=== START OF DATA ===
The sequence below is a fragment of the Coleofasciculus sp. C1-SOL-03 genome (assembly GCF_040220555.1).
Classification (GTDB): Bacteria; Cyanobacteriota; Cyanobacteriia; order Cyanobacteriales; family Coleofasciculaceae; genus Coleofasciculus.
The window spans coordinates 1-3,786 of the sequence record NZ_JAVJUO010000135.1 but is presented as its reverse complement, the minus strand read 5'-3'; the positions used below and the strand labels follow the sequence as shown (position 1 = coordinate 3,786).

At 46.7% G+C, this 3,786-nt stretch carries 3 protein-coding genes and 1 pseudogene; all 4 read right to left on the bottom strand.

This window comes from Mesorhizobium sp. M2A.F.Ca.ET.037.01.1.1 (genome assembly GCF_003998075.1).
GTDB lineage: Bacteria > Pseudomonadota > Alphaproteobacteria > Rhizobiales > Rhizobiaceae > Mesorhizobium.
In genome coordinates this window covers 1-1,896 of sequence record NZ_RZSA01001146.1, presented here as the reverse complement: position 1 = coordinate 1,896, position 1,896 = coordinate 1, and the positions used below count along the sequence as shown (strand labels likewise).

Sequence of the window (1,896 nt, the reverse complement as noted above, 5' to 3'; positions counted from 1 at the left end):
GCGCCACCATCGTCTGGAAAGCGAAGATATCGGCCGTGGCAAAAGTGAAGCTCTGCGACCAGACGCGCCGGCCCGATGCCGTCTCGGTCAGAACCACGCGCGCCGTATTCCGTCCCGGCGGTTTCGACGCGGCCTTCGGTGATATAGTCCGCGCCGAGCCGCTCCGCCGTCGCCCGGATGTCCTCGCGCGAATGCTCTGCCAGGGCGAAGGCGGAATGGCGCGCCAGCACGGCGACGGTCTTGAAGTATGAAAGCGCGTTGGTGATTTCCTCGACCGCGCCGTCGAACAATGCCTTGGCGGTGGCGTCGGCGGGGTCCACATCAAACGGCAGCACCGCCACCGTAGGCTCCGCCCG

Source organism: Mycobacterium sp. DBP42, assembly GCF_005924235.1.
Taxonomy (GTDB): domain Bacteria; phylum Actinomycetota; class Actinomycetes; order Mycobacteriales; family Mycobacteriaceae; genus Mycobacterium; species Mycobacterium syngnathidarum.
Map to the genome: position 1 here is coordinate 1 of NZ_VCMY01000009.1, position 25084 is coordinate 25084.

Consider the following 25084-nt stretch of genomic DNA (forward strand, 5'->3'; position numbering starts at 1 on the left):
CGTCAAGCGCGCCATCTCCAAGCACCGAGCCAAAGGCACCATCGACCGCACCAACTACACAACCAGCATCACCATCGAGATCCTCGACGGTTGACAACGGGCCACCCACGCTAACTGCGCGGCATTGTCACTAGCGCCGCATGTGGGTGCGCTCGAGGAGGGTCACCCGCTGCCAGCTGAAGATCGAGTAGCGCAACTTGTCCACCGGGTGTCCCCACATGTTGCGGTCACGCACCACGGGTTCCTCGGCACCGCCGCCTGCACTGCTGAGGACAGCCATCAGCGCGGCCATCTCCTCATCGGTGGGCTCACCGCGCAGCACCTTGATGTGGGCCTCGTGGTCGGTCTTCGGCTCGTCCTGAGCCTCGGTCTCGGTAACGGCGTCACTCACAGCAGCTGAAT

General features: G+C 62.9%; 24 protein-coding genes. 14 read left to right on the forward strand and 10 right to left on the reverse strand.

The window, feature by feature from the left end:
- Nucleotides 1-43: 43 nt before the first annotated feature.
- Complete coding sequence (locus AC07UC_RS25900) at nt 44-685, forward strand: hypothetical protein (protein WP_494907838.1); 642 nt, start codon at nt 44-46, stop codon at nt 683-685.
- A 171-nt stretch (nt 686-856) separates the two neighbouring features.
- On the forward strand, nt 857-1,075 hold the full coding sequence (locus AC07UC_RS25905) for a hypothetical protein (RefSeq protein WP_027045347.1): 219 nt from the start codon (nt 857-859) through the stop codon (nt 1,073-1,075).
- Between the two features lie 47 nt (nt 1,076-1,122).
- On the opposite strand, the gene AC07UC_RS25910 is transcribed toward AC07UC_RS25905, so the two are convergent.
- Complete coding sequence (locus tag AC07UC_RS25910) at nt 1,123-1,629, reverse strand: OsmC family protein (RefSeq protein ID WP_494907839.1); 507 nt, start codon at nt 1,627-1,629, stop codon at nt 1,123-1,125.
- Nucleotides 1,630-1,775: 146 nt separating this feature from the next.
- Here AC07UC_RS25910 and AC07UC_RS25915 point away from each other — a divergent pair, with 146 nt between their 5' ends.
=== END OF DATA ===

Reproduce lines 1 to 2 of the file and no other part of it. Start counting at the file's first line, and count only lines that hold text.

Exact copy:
The sequence below is a fragment of the Coleofasciculus sp. C1-SOL-03 genome (assembly GCF_040220555.1).
Classification (GTDB): Bacteria; Cyanobacteriota; Cyanobacteriia; order Cyanobacteriales; family Coleofasciculaceae; genus Coleofasciculus.